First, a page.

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Message Board > Pattern Modifications, Design Changes & Pattern Drafting > How to measure for yoga waistband

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How to measure for yoga waistband
upcycling knit skirts for my DD (new mom)
schmammy
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schmammy  Friend of PR
TX USA
Member since 12/5/06
Posts: 757
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Date: 4/8/13 0:39 AM

I'm converting several of my daughter's cotton knit dresses (inexpensive) to skirts. She's breastfeeding and realized the dresses don't work well for that!
She likes the yoga-type waistband, so I'm trying to figure out the optimal size to cut and sew. Optimal, as in snug enough to stay up but loose enough to be comfortable. I realize that much depends on the amount of stretch in the knit I'm adding, but I'm thinking there is a rule of thumb out there somewhere. I just finished one on which I subtracted about 4 inches from her low waist measurement. Guess I'll find out tomorrow if I over or under guessed!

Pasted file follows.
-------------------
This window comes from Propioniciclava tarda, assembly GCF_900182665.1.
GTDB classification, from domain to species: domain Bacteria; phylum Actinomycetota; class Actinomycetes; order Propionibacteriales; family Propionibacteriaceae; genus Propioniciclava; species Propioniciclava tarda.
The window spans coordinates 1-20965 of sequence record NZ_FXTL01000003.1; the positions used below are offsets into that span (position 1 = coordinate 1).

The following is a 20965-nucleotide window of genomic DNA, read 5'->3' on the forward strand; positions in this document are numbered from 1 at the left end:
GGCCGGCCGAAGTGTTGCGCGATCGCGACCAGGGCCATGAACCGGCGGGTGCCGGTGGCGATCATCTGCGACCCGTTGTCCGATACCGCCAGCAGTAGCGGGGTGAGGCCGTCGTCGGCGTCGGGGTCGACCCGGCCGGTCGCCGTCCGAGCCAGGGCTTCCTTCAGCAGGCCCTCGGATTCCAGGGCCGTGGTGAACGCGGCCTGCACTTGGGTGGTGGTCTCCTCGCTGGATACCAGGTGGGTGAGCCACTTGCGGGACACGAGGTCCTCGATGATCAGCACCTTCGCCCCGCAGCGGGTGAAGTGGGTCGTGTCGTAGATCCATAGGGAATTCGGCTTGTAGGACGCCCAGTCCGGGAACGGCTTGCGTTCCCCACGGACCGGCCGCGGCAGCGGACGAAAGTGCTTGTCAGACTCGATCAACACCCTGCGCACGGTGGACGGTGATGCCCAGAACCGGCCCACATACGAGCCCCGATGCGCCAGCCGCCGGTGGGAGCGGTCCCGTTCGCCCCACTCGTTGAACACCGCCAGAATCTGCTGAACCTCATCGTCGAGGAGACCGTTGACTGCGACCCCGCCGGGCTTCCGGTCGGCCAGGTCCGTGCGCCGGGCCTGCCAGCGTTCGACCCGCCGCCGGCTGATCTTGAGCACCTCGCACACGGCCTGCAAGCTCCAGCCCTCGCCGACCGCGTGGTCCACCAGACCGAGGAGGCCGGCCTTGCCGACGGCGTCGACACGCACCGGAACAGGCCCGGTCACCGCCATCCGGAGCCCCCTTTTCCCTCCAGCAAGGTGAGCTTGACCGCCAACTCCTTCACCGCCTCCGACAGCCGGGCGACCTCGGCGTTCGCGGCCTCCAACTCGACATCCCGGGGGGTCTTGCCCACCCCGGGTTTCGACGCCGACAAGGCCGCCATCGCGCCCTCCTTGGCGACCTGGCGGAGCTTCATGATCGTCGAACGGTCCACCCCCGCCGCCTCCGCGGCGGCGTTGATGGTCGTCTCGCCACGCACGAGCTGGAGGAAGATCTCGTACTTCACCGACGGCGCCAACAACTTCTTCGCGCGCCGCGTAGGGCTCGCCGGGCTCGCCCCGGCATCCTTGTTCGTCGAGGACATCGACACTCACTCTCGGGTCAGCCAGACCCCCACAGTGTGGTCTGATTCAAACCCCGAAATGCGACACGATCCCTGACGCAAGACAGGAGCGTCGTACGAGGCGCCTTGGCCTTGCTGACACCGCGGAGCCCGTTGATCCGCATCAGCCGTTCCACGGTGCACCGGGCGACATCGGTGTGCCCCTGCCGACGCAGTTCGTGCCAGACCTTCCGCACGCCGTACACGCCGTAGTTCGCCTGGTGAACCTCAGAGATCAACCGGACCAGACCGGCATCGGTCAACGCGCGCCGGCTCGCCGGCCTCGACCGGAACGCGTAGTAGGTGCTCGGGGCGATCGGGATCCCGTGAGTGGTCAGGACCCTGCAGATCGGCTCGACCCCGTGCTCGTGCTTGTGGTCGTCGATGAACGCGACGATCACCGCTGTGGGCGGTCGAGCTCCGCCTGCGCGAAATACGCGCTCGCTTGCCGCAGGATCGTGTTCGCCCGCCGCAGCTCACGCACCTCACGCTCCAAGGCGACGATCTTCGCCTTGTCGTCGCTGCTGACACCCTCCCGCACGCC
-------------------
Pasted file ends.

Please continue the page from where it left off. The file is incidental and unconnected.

------
Indecision may or may not be my problem. -Jimmy Buffet

http://chihuahuaonmylap.blogspot.com/

Lena Merrin
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Lena Merrin
Expert/Couture
AUSTRALIA
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In reply to schmammy <<
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Date: 4/8/13 0:50 AM

I would fold the fabric lengthwise, forming a waistband, and then wrap it around her. Then adjust it till she is secure, but comfortable. Everyone's fit preference is so different, there is no one rule, I am afraid

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www.iconicpatterns.com

carry
carry
Member since 10/26/07
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Date: 4/8/13 3:12 AM

I'd love to know what fabric you are using for the waistband. I've been tempted to try this on regular woven pants as an alternative to dreaded elastic waist. But I've wondered is there a special stretch knit that will just fold over with enough cuddle to keep the pants up.Or do you then insert some kind of elastic.I don't know anything about sewing knits.Thanks..carry

schmammy